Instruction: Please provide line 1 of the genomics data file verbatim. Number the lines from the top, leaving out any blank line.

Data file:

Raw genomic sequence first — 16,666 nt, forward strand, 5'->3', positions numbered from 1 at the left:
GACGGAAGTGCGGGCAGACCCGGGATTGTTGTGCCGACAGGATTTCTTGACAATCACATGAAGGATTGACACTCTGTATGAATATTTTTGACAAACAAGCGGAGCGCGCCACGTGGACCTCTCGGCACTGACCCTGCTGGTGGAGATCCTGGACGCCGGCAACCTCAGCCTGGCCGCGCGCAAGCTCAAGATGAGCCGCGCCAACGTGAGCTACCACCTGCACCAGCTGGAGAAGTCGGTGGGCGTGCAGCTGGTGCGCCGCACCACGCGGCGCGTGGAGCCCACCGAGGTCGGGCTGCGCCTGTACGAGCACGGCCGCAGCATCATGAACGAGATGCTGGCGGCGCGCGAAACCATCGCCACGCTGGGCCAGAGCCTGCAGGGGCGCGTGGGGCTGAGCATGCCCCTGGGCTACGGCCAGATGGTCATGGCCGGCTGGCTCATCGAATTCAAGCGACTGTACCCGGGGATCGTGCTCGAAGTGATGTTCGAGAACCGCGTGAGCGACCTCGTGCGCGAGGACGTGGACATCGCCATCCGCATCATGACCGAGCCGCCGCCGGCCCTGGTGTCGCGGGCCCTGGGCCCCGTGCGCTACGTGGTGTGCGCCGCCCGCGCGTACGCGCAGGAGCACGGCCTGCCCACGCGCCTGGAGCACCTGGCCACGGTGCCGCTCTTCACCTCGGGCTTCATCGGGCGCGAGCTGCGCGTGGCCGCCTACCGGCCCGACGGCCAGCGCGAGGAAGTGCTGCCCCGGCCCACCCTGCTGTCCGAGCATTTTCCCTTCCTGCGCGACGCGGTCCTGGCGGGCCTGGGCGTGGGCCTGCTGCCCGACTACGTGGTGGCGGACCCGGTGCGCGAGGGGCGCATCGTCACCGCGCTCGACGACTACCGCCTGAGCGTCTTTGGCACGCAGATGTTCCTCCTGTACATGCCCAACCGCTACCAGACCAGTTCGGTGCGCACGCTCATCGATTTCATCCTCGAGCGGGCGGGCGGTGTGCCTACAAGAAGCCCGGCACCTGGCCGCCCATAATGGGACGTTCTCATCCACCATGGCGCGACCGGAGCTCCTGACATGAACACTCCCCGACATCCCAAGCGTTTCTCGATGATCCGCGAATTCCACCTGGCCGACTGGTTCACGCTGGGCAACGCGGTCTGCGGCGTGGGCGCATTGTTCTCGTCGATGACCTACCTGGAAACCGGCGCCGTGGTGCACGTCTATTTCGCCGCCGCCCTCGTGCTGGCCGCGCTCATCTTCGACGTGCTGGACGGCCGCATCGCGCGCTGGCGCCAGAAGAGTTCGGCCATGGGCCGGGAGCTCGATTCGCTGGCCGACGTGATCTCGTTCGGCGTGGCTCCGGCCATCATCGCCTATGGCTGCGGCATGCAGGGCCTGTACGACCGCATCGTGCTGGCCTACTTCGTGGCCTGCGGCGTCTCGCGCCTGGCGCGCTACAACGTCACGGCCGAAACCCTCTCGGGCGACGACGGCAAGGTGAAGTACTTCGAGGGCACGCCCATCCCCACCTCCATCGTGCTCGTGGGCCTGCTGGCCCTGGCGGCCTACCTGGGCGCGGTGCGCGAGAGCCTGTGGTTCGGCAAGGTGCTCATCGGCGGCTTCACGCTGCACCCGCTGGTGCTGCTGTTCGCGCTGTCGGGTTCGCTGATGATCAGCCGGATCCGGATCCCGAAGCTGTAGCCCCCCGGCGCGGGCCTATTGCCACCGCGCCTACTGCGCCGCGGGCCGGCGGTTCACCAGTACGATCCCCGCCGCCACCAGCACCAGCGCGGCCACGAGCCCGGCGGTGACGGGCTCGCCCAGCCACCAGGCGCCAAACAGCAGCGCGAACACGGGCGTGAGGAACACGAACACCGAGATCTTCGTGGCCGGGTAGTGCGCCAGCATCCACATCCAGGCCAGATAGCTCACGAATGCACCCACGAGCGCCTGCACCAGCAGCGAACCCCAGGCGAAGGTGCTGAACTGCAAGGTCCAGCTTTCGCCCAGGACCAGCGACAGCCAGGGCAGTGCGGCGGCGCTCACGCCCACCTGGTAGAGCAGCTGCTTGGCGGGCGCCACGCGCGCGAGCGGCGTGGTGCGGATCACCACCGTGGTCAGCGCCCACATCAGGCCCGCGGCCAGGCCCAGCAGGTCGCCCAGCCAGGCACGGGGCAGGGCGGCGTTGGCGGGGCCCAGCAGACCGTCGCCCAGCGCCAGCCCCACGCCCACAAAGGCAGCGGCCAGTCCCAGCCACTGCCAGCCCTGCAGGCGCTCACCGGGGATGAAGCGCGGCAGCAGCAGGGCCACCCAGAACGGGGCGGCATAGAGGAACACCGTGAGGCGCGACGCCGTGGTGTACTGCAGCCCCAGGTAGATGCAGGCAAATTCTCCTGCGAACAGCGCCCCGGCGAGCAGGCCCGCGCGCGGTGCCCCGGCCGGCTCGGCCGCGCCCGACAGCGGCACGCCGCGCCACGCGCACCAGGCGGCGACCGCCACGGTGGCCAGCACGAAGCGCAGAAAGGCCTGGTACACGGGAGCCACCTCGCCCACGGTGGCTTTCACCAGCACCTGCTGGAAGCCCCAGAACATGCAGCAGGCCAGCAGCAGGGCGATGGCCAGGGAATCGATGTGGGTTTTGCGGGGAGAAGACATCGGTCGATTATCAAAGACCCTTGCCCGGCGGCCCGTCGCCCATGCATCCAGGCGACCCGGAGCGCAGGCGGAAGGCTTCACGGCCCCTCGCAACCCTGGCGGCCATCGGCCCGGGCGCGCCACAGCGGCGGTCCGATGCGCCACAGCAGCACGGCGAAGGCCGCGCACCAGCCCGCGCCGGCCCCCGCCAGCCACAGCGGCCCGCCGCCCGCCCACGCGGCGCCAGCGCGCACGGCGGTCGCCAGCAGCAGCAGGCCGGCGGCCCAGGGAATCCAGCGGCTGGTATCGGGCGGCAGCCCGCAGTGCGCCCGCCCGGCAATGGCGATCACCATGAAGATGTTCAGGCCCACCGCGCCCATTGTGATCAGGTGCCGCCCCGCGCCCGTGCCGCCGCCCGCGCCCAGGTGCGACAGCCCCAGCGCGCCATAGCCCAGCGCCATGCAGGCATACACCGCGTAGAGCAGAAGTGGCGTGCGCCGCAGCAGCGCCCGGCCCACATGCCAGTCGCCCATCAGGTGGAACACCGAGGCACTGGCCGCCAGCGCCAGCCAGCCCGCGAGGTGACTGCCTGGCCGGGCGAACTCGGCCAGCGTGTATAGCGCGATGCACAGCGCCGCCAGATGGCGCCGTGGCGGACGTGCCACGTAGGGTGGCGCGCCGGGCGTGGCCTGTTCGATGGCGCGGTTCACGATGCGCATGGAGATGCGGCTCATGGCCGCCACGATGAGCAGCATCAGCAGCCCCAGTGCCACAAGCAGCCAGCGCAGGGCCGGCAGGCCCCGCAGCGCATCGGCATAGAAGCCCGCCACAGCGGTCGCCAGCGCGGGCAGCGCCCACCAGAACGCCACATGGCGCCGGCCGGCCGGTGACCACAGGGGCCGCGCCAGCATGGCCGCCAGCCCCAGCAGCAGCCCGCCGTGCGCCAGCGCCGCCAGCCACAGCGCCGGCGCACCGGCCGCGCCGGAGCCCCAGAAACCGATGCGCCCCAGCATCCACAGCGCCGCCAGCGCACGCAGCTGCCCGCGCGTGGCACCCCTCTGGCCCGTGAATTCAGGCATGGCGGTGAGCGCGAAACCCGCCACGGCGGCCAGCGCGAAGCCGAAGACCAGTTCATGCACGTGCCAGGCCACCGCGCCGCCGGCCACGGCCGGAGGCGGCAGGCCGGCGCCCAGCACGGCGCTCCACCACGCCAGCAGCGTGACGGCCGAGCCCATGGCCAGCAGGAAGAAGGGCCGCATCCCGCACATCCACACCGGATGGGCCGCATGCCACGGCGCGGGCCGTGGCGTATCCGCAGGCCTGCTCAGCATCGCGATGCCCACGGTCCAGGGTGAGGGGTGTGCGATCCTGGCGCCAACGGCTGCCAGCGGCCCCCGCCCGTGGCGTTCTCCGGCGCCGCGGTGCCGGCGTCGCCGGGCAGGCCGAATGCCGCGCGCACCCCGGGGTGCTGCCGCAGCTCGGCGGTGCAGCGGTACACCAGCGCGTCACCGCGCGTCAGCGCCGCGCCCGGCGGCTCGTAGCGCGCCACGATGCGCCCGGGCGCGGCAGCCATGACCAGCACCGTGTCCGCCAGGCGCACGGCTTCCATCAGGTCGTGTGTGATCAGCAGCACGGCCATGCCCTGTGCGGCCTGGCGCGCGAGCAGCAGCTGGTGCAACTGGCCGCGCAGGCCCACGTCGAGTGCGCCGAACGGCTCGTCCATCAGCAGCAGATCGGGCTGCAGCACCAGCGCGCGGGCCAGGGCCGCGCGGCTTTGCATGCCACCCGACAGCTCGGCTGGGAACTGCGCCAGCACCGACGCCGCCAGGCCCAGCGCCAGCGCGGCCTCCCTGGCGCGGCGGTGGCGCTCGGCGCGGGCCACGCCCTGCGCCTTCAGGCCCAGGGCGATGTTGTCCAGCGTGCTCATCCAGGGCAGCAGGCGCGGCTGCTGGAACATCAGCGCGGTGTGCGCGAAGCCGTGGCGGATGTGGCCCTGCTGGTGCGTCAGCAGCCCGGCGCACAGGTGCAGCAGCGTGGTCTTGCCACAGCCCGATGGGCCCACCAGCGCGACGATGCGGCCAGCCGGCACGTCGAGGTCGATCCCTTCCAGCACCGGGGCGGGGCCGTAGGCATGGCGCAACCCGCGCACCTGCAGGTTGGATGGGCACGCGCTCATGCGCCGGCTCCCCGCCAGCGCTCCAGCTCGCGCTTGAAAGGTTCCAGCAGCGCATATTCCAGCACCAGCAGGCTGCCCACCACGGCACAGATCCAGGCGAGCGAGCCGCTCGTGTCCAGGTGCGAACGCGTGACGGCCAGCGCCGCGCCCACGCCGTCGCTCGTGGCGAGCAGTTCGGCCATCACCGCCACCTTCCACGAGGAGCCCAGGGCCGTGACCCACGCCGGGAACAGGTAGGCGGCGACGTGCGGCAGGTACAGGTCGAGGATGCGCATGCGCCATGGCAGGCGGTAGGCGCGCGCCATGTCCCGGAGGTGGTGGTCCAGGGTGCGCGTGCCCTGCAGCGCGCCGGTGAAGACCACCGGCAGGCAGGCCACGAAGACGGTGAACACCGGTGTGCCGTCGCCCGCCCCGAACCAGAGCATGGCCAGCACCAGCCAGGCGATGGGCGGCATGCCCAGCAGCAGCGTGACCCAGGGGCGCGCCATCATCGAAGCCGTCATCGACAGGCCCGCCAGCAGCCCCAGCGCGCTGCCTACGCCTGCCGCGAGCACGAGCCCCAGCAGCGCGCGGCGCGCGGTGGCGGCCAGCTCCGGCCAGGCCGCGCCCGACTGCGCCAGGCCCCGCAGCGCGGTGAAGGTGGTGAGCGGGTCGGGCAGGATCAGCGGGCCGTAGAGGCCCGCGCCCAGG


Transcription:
Raw genomic sequence first — 16,666 nt, forward strand, 5'->3', positions numbered from 1 at the left: